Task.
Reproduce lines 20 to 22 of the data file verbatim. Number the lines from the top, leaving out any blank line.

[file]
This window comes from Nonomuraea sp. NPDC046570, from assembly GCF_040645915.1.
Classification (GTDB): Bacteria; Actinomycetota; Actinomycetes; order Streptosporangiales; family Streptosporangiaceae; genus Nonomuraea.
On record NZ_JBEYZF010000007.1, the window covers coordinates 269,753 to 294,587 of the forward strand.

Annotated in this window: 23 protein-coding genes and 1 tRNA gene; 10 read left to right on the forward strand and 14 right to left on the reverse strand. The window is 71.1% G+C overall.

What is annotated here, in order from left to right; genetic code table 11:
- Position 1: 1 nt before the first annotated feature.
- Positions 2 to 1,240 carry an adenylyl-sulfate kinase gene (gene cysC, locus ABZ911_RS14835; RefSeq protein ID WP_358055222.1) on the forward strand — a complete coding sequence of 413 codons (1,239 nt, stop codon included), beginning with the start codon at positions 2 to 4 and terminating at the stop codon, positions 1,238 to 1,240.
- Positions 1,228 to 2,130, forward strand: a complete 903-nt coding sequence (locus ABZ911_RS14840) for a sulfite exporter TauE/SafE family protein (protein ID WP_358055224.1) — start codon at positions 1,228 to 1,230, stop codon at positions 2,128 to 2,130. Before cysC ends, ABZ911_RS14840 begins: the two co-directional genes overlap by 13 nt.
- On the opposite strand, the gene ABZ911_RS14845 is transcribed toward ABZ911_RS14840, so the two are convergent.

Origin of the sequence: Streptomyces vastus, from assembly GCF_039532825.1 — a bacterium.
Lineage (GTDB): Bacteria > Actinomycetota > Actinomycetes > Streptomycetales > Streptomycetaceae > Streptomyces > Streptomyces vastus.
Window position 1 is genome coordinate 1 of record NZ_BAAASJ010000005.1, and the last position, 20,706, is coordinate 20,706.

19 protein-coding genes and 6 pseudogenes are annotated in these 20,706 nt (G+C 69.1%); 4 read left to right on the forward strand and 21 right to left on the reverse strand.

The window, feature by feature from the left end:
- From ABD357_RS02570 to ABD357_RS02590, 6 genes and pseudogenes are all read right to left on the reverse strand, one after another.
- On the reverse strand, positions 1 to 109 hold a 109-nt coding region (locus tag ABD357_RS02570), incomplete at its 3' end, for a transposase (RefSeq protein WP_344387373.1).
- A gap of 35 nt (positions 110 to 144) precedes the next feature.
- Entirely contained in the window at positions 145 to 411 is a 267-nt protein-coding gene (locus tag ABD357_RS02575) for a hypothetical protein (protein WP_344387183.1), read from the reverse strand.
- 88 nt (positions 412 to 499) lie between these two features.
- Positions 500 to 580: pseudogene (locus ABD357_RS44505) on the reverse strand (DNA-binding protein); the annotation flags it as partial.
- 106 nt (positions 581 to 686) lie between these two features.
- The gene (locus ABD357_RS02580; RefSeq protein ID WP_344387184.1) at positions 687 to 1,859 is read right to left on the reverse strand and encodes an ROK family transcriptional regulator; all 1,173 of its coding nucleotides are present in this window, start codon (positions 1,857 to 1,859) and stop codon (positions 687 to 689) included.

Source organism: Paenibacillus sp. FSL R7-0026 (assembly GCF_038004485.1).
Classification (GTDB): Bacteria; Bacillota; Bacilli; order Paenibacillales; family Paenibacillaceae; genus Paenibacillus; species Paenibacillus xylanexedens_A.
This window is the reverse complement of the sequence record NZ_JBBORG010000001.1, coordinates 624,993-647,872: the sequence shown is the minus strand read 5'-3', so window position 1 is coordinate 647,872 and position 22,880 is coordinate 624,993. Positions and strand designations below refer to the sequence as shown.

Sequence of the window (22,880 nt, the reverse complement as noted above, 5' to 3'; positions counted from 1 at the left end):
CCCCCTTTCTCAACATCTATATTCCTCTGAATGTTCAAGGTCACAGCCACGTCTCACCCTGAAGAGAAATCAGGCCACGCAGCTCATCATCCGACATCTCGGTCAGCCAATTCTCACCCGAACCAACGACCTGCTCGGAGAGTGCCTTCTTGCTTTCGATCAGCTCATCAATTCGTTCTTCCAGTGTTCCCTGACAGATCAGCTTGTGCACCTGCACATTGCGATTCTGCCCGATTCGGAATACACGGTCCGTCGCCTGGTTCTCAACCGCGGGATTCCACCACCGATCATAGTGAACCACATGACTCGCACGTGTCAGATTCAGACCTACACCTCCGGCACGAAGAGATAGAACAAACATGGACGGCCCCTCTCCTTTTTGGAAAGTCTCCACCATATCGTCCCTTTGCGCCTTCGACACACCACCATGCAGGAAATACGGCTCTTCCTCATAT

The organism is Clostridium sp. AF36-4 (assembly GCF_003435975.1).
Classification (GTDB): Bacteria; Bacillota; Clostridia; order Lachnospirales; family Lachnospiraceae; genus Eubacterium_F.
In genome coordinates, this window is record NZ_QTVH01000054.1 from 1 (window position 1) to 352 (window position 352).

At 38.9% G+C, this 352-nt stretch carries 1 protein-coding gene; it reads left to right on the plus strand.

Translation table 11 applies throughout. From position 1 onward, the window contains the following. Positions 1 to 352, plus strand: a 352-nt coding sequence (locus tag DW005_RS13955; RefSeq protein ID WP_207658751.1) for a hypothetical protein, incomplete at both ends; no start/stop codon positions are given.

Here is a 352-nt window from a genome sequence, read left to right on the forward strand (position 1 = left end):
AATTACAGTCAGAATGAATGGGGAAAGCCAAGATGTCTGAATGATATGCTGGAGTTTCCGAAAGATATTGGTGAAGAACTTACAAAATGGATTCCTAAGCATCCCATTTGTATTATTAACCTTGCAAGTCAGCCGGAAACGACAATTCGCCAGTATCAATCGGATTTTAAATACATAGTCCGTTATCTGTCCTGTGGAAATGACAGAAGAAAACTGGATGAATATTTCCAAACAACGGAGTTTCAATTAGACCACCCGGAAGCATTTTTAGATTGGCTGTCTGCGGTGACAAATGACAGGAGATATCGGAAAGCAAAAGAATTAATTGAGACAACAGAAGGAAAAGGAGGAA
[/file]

- Positions 500 to 580: pseudogene (locus ABD357_RS44505) on the reverse strand (DNA-binding protein); the annotation flags it as partial.
- 106 nt (positions 581 to 686) lie between these two features.
- The gene (locus ABD357_RS02580; RefSeq protein ID WP_344387184.1) at positions 687 to 1,859 is read right to left on the reverse strand and encodes an ROK family transcriptional regulator; all 1,173 of its coding nucleotides are present in this window, start codon (positions 1,857 to 1,859) and stop codon (positions 687 to 689) included.